Luke: Right, okay. What’s, err, what’s the best thing about it?
Redhead girl: The weather, the last couple of days
Blonde girl: Yeah, it’s been hotter than it is back home
Redhead girl: It’s been really nice, yeah.
Luke: So it’s better here than it is in Hull, is it?
Redhead girl: It is
Blonde girl: Yeah, but we couldn’t live here all the time
Redhead girl: The worst thing about it is the tube, the underground
Luke: Why? What’s wrong with the tube?
Redhead girl: It’s too stressful
Brunette girl: It’s too hot and busy
Redhead girl: and grimy
Luke: Busy, grimy, stressful… ok. Anything else to say to the people of the world?
Blonde girl: Come to London!
Redhead girl: Hiiii! Come to Hull to go out with us
Blonde girl: Come to Hull
Redhead girl: We’ll have lots of fun
Luke: Great, thank you very much

This couple is from New York City in USA. They have New York accents.
Luke: Hello. So, where are you from?
American man: We’re from the good old USA, the biggest city in the world, New York…
Luke: Oh, amazing
American man: …which cannot compare to London.
Luke: Really?
USA man: I wanna just express our love for England, the people, and especially the British Airway[s] that brought us here. They were so polite and extended themselves to the best airline that I travelled [on] all over the world.
Luke: Great
USA Man: Now coming to England, we stayed at the Holiday Inn, and the people and the experience at the Holiday Inn was super.
Luke: Excellent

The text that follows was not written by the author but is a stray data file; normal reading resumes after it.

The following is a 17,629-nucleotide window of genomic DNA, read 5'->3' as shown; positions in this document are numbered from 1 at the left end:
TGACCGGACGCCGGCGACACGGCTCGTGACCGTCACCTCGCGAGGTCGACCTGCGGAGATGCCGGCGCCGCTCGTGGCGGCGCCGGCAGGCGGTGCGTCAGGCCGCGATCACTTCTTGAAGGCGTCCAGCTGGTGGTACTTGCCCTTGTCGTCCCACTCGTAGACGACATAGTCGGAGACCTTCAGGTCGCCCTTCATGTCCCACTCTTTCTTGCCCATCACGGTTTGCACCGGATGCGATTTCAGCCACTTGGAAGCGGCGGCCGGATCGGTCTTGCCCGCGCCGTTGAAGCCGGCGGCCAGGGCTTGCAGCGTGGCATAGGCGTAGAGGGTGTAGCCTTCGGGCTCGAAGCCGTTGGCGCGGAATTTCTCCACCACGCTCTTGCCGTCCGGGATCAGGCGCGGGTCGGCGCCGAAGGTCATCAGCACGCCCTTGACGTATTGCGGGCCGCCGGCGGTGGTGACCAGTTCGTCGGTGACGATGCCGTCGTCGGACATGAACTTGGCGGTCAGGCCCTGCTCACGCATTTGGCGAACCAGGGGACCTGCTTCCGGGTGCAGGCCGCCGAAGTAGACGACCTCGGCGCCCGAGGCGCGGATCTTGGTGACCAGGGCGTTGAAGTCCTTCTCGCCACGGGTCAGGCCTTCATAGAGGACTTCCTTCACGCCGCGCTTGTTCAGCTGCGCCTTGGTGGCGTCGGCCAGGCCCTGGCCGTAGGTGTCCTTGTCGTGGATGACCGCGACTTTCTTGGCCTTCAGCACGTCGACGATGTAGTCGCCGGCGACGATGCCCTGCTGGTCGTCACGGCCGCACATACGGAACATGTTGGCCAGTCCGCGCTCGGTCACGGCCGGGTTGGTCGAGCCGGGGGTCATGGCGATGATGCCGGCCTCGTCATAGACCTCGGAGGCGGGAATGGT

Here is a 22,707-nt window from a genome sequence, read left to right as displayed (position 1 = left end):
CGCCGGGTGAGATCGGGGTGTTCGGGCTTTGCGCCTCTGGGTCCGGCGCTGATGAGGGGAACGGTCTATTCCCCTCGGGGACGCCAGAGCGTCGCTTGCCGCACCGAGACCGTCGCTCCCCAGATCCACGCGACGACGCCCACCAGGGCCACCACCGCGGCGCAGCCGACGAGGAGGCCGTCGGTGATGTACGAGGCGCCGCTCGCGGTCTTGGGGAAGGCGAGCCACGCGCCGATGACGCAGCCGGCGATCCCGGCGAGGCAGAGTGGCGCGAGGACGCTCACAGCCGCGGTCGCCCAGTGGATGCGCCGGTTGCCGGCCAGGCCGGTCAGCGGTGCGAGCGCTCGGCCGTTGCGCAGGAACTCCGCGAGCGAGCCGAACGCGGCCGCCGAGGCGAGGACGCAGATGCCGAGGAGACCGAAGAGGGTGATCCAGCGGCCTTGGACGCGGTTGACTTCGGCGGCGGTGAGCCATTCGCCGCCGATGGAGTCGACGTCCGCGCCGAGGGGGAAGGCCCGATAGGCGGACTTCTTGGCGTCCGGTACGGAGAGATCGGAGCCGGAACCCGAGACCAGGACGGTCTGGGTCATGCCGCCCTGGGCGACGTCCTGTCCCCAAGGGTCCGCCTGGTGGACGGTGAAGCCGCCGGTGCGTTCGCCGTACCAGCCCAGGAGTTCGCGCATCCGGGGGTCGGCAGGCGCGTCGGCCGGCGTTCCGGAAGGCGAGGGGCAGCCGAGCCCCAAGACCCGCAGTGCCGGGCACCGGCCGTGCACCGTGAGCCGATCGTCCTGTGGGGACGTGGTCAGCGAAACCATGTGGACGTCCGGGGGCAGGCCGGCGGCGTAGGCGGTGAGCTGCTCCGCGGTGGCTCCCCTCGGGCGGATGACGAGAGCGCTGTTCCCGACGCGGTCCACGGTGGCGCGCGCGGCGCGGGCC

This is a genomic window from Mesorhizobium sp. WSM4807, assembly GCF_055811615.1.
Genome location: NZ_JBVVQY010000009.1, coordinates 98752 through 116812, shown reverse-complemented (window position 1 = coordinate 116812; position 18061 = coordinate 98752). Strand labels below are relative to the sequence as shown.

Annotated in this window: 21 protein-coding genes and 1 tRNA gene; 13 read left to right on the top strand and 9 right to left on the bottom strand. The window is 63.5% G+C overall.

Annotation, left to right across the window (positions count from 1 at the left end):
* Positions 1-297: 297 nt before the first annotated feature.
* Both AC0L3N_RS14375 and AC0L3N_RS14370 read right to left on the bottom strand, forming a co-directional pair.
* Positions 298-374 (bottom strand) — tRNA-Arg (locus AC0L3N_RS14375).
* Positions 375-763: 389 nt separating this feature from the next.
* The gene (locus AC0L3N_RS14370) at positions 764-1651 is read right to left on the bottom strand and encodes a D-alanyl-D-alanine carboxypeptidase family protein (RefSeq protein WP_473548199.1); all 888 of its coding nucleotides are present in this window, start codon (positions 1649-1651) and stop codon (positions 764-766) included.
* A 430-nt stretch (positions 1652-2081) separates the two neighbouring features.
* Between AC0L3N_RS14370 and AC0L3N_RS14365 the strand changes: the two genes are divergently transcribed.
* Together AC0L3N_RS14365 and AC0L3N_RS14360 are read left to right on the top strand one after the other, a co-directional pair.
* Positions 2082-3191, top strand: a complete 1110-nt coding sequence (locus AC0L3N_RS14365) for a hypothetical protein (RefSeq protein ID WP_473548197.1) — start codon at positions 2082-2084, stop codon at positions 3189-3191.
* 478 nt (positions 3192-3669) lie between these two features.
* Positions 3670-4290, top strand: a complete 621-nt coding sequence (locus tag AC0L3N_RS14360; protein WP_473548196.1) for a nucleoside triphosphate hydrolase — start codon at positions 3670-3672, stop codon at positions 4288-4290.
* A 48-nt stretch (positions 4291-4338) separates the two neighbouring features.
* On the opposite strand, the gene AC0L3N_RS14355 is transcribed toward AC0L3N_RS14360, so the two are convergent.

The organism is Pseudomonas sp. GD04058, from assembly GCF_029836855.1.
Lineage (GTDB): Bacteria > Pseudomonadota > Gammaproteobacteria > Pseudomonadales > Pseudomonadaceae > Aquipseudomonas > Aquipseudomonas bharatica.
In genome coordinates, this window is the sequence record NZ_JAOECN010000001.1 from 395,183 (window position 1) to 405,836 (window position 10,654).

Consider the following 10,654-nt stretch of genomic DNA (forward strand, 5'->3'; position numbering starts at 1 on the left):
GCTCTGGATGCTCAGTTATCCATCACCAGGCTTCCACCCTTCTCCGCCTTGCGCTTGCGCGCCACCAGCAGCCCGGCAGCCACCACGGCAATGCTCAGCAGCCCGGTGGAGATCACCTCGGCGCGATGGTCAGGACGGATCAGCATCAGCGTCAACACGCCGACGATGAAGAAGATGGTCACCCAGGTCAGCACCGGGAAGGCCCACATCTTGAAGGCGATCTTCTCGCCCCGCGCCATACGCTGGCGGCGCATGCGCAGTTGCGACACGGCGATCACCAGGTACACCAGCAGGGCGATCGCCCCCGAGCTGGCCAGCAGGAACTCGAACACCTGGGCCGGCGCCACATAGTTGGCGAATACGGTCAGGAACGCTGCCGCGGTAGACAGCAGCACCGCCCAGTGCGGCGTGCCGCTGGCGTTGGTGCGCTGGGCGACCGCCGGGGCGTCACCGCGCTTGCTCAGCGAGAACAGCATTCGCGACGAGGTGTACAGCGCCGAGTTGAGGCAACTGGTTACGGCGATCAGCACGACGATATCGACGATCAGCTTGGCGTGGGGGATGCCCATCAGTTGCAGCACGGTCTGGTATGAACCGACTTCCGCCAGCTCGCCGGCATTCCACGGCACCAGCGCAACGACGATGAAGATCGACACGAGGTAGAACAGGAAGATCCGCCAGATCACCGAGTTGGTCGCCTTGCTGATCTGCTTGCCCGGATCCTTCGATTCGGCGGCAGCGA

USA Man: We just came from the Holiday Inn to see the Buckingham Palace and now we’re going to from here to Picadilly Square [Circus]. Yeah, great.
Luke: Great!
USA man: Thank you
USA woman: A wonderful experience
USA man: A wonderful experience
Luke: I’m very glad, that’s great.
USA man: And where is this going?
Luke: This is going on a website for people who are learning English as a foreign language, so it’s just going to be on, err… I work for this school, The London School of English and also I’m going to put it on a kind of podcast website for people all over the world, so, that’s great.
USA man: Now, what is that over there? (pointing at the Queen Victoria Memorial)
Luke: That? Err, I’m not sure to be honest. Err, it’s…
USA woman: It’s a nice statue.
Luke: It’s a lovely statue, covered in gold.
USA man: Uh huh, okay
Luke: Err, it… I don’t really know who all these people are, to be honest with you.
USA man: Well, I’m gonna take a picture
Luke: Exactly. It’s big and it’s shiny, so just take a picture of it.

St. James’s Park:

The man is from Middlesex, which is to the west of London. He has quite a posh accent. The woman is from the German/Danish border and has a German sounding accent.
Luke: So, where are you from? First of all.
Man: Well, I’m from Pinner, in Middlesex, which is near enough London, and we just come up once a week. It’s a long time ago now, I’m talking about before the war, and during the war, yes. A long time. And madam…
Woman: I’m from Schleswig-Holstein [on the German/Danish border] but I love London. Love it. My son lives here and I need to go from time to time, because… it’s such a life city isn’t it?
Luke: it is
Man: Recharge your batteries
Woman: Yes, yes. And, so green too! All these lovely parks, you know? And I think it’s the most beautiful city in the world.
Man: Sounds as though she’s selling it